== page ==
Japanese Lesson Study Summary
Tuesday, July 16, 2002
What we did:
- Kathy taught the lesson to us (we were students --- and quite unruly ones at that). We took "notes" about sticky spots for later discussion.
We discussed the lesson's strong and weak points. We discussed possible student solutions and ways to adjust the problem (changing the rates).
- We divided up the tasks for Thursday:
- Melanie will fix map and lesson (with 5th column for notes) & email it to Jane.
- Jane will 3 copies per kid, plus copies of lesson & map for teachers.
Jane will get a HUGE copy of the map for the teacher.
- Kris will make name tents.
- Joe will take care rulers (6), compasses (6), sharpies for teacher, calculators (6), graph paper, easel paper for teachers, tape for teachers
- David will take care of video equipment.
- Ruler with scale for teacher?
- We will meet at 9:40. And, we will walk over together.
- We read over the Lesson Study Protocol from Columbia University.
- We assigned roles for observation:
- Joe will focus on Kid Comments.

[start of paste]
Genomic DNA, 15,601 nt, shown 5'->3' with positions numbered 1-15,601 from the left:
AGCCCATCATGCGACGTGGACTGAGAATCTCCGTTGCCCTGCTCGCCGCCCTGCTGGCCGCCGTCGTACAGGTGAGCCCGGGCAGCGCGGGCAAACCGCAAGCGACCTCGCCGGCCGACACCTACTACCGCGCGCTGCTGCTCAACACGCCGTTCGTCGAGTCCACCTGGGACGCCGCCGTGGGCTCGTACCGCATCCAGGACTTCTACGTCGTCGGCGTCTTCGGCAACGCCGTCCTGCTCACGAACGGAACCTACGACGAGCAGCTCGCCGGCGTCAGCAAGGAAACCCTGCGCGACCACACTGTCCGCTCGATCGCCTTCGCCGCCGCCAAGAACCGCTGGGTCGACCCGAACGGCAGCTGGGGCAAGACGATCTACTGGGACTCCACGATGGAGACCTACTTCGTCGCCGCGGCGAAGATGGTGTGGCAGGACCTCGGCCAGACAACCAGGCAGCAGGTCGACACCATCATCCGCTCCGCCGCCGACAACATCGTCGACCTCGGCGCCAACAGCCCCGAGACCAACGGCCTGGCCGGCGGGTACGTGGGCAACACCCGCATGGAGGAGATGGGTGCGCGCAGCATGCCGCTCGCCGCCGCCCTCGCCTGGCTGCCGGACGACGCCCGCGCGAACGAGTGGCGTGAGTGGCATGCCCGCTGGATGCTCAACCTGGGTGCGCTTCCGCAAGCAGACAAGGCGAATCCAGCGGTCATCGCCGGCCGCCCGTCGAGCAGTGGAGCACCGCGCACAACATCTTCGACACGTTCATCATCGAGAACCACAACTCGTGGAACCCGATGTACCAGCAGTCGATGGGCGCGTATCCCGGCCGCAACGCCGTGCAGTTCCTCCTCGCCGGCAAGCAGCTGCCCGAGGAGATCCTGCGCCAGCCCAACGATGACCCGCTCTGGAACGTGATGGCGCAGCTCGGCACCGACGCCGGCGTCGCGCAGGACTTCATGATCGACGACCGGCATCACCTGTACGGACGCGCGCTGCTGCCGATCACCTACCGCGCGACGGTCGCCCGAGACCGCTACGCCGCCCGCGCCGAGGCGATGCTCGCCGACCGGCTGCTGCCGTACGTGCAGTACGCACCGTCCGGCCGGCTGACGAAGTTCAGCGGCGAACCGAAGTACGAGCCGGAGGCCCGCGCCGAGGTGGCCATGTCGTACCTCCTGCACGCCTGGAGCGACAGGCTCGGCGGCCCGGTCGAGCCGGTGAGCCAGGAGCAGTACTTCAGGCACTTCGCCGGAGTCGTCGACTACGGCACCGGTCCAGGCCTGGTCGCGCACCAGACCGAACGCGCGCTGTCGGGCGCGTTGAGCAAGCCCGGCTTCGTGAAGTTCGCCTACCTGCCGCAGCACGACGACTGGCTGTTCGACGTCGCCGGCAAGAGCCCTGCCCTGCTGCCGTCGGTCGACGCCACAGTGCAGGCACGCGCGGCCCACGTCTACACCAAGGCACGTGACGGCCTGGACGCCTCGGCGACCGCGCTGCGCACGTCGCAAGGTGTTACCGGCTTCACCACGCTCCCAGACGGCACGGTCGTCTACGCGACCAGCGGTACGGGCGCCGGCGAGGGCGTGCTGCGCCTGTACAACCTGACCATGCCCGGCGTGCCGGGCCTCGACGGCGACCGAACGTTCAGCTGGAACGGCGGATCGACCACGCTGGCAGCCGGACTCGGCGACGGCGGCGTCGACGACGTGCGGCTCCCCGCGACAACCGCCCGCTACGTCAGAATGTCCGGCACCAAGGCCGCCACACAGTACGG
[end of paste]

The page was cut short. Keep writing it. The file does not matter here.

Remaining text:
- Kathy will focus on Teacher Comments and Questioning.
- Jane will focus on times for each component and general aspects of the lesson.
- Teacher will collect student work (and ask kids what they thought about the lesson)
Highlights of Discussion:
- Again, we revisited the point that the purpose of this process is NOT the lesson (though it is a nice by-product) but rather the process.
- We agreed we should not "interfere" with the lesson (even if it goes awry). We want to study the lesson as it was planned.
Back to Journal Index
PCMI@MathForum Home || IAS/PCMI Home
© 2001 - 2015 Park City Mathematics Institute
IAS/Park City Mathematics Institute is an outreach program of the Institute for Advanced Study, 1 Einstein Drive, Princeton, NJ 08540
Send questions or comments to: Suzanne Alejandre and Jim King
With program support provided by Math for America
This material is based upon work supported by the National Science Foundation under Grant No. 0314808 and Grant No. ESI-0554309. Any opinions, findings, and conclusions or recommendations expressed in this material are those of the author(s) and do not necessarily reflect the views of the National Science Foundation.